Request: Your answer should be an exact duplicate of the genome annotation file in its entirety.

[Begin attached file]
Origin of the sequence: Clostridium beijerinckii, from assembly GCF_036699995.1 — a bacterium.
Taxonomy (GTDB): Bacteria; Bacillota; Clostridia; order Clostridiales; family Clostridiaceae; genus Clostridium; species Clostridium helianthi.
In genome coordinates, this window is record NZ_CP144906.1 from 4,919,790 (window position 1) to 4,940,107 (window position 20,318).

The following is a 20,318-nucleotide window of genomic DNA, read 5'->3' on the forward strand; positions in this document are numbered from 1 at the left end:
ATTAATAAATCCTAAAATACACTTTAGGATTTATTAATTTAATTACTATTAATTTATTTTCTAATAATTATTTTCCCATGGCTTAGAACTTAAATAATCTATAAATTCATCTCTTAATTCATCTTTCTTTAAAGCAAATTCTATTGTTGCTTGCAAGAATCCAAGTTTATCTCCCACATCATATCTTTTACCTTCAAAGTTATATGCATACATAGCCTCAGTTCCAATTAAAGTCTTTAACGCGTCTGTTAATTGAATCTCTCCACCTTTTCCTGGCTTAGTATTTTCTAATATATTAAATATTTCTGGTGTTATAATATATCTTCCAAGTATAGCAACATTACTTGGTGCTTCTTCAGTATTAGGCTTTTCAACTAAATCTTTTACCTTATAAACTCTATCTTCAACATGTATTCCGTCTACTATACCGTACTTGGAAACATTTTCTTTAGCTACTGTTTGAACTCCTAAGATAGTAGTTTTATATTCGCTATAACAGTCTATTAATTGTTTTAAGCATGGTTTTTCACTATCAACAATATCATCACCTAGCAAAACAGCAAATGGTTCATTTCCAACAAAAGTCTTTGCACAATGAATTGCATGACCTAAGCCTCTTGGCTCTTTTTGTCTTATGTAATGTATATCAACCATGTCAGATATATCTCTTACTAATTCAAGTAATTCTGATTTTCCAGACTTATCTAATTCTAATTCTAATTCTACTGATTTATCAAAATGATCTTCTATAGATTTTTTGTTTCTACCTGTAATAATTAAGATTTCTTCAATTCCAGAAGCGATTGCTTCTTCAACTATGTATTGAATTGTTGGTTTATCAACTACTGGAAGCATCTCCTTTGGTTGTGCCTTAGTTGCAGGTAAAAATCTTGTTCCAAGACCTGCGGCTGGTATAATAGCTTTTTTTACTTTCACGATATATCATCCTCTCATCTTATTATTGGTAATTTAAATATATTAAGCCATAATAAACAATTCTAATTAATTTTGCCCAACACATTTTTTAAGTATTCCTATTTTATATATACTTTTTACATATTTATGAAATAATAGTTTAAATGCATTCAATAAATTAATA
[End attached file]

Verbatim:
Origin of the sequence: Clostridium beijerinckii, from assembly GCF_036699995.1 — a bacterium.
Taxonomy (GTDB): Bacteria; Bacillota; Clostridia; order Clostridiales; family Clostridiaceae; genus Clostridium; species Clostridium helianthi.
In genome coordinates, this window is record NZ_CP144906.1 from 4,919,790 (window position 1) to 4,940,107 (window position 20,318).

The following is a 20,318-nucleotide window of genomic DNA, read 5'->3' on the forward strand; positions in this document are numbered from 1 at the left end:
ATTAATAAATCCTAAAATACACTTTAGGATTTATTAATTTAATTACTATTAATTTATTTTCTAATAATTATTTTCCCATGGCTTAGAACTTAAATAATCTATAAATTCATCTCTTAATTCATCTTTCTTTAAAGCAAATTCTATTGTTGCTTGCAAGAATCCAAGTTTATCTCCCACATCATATCTTTTACCTTCAAAGTTATATGCATACATAGCCTCAGTTCCAATTAAAGTCTTTAACGCGTCTGTTAATTGAATCTCTCCACCTTTTCCTGGCTTAGTATTTTCTAATATATTAAATATTTCTGGTGTTATAATATATCTTCCAAGTATAGCAACATTACTTGGTGCTTCTTCAGTATTAGGCTTTTCAACTAAATCTTTTACCTTATAAACTCTATCTTCAACATGTATTCCGTCTACTATACCGTACTTGGAAACATTTTCTTTAGCTACTGTTTGAACTCCTAAGATAGTAGTTTTATATTCGCTATAACAGTCTATTAATTGTTTTAAGCATGGTTTTTCACTATCAACAATATCATCACCTAGCAAAACAGCAAATGGTTCATTTCCAACAAAAGTCTTTGCACAATGAATTGCATGACCTAAGCCTCTTGGCTCTTTTTGTCTTATGTAATGTATATCAACCATGTCAGATATATCTCTTACTAATTCAAGTAATTCTGATTTTCCAGACTTATCTAATTCTAATTCTAATTCTACTGATTTATCAAAATGATCTTCTATAGATTTTTTGTTTCTACCTGTAATAATTAAGATTTCTTCAATTCCAGAAGCGATTGCTTCTTCAACTATGTATTGAATTGTTGGTTTATCAACTACTGGAAGCATCTCCTTTGGTTGTGCCTTAGTTGCAGGTAAAAATCTTGTTCCAAGACCTGCGGCTGGTATAATAGCTTTTTTTACTTTCACGATATATCATCCTCTCATCTTATTATTGGTAATTTAAATATATTAAGCCATAATAAACAATTCTAATTAATTTTGCCCAACACATTTTTTAAGTATTCCTATTTTATATATACTTTTTACATATTTATGAAATAATAGTTTAAATGCATTCAATAAATTAATA